In order to withhold this income, you’ll need to register your business’s Employer Identification Number (EIN) with ADOR by completing the Arizona Joint Tax Application (JT-1), which will become available after enrolling for an account with AZTaxes.

Unemployment Insurance Tax

Businesses must pay this tax on the first $8,000 in gross wages each employee is paid at a rate that varies between 0.08% and 18.78% depending on your business’s “reverse ratio.” This is a measure of the financial health of your business in relation to unemployment claims that are used to determine the rate you should pay according to this Tax Rate Chart.

If your business is liable to pay unemployment insurance tax, you’ll be mailed a “Determination of Unemployment Insurance Liability” form by the Arizona Department of Economic Security (DES). This should contain the date your UI coverage begins, your tax rate, and your Arizona UI employer account number.

Understanding how to file payroll taxes is essential to ensure your LLC complies with both its state and federal tax obligations — which we’ve explored in greater detail below.

Federal Taxes

Regardless of where your business is located, if you run an LLC in the US, there are a number of federal taxes you’ll need to pay. Below are some of the main types your LLC may be required to pay for federal tax purposes:

Income Tax

By default, the IRS will not treat single and multi-member LLCs as separate entities from you and your partners for tax purposes. What this means is that you’ll need to report your share of your LLC’s profits on your individual tax returns and pay federal income taxes on them at the personal rate of your tax bracket.

Having said that, keep in mind that LLCs can also elect to be taxed as C corps or S corps, which can change how you need to pay federal income tax. 

Self-Employment Tax

In addition to needing to pay income taxes, members of single- and multi-member LLCs will need to pay self-employment tax on the share of the business’s profits that they report on their personal tax return at the end of the year.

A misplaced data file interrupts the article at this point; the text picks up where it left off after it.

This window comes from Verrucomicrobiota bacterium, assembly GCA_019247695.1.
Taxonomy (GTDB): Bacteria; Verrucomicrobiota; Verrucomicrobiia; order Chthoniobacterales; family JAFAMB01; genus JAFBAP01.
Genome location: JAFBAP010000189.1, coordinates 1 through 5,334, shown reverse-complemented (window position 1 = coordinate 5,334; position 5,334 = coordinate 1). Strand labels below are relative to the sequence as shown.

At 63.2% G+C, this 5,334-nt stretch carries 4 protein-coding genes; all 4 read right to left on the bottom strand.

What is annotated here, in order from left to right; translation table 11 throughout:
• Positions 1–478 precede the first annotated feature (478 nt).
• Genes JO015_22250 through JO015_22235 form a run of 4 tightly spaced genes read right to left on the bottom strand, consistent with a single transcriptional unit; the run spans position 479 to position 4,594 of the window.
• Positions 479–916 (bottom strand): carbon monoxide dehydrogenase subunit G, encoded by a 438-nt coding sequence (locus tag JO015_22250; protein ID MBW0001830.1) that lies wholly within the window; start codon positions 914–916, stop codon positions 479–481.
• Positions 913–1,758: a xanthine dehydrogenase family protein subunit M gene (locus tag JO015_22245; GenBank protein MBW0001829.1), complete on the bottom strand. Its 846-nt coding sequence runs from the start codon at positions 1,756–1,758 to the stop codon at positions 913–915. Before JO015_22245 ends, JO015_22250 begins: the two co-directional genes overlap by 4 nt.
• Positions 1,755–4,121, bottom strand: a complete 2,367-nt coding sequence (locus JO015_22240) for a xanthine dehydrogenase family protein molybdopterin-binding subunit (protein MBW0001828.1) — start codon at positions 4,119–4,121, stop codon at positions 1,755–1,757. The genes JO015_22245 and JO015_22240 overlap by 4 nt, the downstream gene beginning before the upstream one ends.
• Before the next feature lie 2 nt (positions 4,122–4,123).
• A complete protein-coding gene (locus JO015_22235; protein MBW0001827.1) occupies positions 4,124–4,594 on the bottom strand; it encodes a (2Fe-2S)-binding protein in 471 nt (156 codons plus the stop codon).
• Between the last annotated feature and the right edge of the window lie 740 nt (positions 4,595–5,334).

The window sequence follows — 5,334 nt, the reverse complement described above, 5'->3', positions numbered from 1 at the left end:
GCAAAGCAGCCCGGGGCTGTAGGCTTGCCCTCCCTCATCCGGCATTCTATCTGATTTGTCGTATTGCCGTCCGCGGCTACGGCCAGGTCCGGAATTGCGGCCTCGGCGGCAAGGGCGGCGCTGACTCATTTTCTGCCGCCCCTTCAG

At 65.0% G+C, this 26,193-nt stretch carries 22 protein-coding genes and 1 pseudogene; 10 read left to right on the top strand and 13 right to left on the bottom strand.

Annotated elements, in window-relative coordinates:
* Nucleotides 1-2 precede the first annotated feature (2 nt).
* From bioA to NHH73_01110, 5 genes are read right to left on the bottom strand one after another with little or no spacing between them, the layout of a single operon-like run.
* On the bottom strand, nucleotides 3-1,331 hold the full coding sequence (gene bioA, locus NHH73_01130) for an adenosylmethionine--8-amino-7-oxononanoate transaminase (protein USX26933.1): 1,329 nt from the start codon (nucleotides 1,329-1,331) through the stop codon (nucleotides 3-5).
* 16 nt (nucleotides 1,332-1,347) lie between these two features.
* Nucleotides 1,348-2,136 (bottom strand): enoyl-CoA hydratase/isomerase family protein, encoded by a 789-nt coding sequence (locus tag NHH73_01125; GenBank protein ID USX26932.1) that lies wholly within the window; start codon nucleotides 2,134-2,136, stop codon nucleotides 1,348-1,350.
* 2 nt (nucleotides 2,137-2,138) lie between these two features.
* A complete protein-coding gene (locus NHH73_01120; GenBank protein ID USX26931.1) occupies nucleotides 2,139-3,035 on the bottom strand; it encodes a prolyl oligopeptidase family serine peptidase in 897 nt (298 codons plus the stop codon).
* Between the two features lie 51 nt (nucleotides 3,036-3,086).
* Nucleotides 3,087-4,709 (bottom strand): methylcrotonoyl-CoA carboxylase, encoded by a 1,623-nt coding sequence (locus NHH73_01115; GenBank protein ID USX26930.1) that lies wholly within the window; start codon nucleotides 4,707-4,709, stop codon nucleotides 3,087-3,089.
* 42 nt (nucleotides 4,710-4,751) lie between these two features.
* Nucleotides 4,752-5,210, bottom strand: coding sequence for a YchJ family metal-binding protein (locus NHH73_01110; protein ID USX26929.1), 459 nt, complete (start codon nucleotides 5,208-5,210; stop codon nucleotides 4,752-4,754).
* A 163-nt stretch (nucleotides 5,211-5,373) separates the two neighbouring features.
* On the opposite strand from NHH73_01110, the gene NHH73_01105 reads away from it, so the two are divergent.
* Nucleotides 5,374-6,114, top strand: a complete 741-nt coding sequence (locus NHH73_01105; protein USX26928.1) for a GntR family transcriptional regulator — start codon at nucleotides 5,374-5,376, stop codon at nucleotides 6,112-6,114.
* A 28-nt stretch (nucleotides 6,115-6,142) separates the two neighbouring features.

This tax is levied at a flat rate of 15.3% against businesses with net earnings that exceed $400, though it is applied slightly differently to LLCs that have elected to be taxed as S corps or C corps.

Employment Tax

If your LLC hires any employees, it will need to withhold a portion of their salaries to cover various types of taxes on your employees’ behalf – including Social Security, Medicare (FICA), and payroll taxes.

Furthermore, the members of any LLCs that have elected to be taxed as an S corp will be required to pay employment taxes on their salaries. However, in return for this, the remainder of the business’s profit after these salaries have been distributed will be safe from both self-employment and FICA taxes.

Excise Tax

If your LLC engages in certain types of business (such as the sale of alcohol and tobacco or operating a heavy highway vehicle, among others), it may need to pay federal excise taxes in order to do so legally. Each excise tax comes with its own set of rules, rates, and filing obligations you’ll need to be aware of.

Understanding and fulfilling these federal tax obligations is crucial for keeping your LLC compliant and avoiding unnecessary financial penalties and/or fines.

How to File LLC Taxes in Arizona

Below, we’ve outlined the general process an LLC in Arizona will need to follow in order to file their tax return correctly. Note that the specificities of each step will vary slightly depending on how your LLC is organized and the specific locality it’s based in.